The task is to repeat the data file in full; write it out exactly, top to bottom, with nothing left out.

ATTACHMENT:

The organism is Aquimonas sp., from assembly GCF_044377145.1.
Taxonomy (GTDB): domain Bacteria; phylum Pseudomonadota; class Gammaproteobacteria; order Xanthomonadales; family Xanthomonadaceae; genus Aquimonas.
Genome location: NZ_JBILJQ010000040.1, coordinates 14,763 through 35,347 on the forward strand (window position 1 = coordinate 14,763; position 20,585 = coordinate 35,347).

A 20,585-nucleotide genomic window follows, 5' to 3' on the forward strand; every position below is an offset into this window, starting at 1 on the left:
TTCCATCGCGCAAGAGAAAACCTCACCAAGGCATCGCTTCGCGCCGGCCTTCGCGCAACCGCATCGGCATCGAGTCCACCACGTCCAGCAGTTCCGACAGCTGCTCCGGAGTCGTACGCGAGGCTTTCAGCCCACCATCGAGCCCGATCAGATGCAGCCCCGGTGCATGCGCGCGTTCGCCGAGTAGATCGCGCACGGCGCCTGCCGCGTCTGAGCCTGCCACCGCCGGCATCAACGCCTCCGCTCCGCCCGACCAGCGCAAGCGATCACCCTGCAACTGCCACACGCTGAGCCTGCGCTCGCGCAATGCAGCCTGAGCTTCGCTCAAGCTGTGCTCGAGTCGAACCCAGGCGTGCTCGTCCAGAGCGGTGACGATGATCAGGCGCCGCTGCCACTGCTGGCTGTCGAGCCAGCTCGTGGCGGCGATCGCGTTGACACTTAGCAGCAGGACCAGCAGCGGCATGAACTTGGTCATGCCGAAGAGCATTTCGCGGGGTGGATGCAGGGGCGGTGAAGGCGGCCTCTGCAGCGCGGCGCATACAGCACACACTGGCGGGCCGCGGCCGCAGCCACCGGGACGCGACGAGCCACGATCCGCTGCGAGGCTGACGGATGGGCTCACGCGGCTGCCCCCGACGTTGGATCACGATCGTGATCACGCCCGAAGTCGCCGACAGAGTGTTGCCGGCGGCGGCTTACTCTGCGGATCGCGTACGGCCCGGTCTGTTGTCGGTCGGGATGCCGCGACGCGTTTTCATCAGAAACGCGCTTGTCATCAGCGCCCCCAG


The organism is Aquimonas sp., from assembly GCF_044377145.1.
Taxonomy (GTDB): domain Bacteria; phylum Pseudomonadota; class Gammaproteobacteria; order Xanthomonadales; family Xanthomonadaceae; genus Aquimonas.
Genome location: NZ_JBILJQ010000040.1, coordinates 14,763 through 35,347 on the forward strand (window position 1 = coordinate 14,763; position 20,585 = coordinate 35,347).

A 20,585-nucleotide genomic window follows, 5' to 3' on the forward strand; every position below is an offset into this window, starting at 1 on the left:
TTCCATCGCGCAAGAGAAAACCTCACCAAGGCATCGCTTCGCGCCGGCCTTCGCGCAACCGCATCGGCATCGAGTCCACCACGTCCAGCAGTTCCGACAGCTGCTCCGGAGTCGTACGCGAGGCTTTCAGCCCACCATCGAGCCCGATCAGATGCAGCCCCGGTGCATGCGCGCGTTCGCCGAGTAGATCGCGCACGGCGCCTGCCGCGTCTGAGCCTGCCACCGCCGGCATCAACGCCTCCGCTCCGCCCGACCAGCGCAAGCGATCACCCTGCAACTGCCACACGCTGAGCCTGCGCTCGCGCAATGCAGCCTGAGCTTCGCTCAAGCTGTGCTCGAGTCGAACCCAGGCGTGCTCGTCCAGAGCGGTGACGATGATCAGGCGCCGCTGCCACTGCTGGCTGTCGAGCCAGCTCGTGGCGGCGATCGCGTTGACACTTAGCAGCAGGACCAGCAGCGGCATGAACTTGGTCATGCCGAAGAGCATTTCGCGGGGTGGATGCAGGGGCGGTGAAGGCGGCCTCTGCAGCGCGGCGCATACAGCACACACTGGCGGGCCGCGGCCGCAGCCACCGGGACGCGACGAGCCACGATCCGCTGCGAGGCTGACGGATGGGCTCACGCGGCTGCCCCCGACGTTGGATCACGATCGTGATCACGCCCGAAGTCGCCGACAGAGTGTTGCCGGCGGCGGCTTACTCTGCGGATCGCGTACGGCCCGGTCTGTTGTCGGTCGGGATGCCGCGACGCGTTTTCATCAGAAACGCGCTTGTCATCAGCGCCCCCAG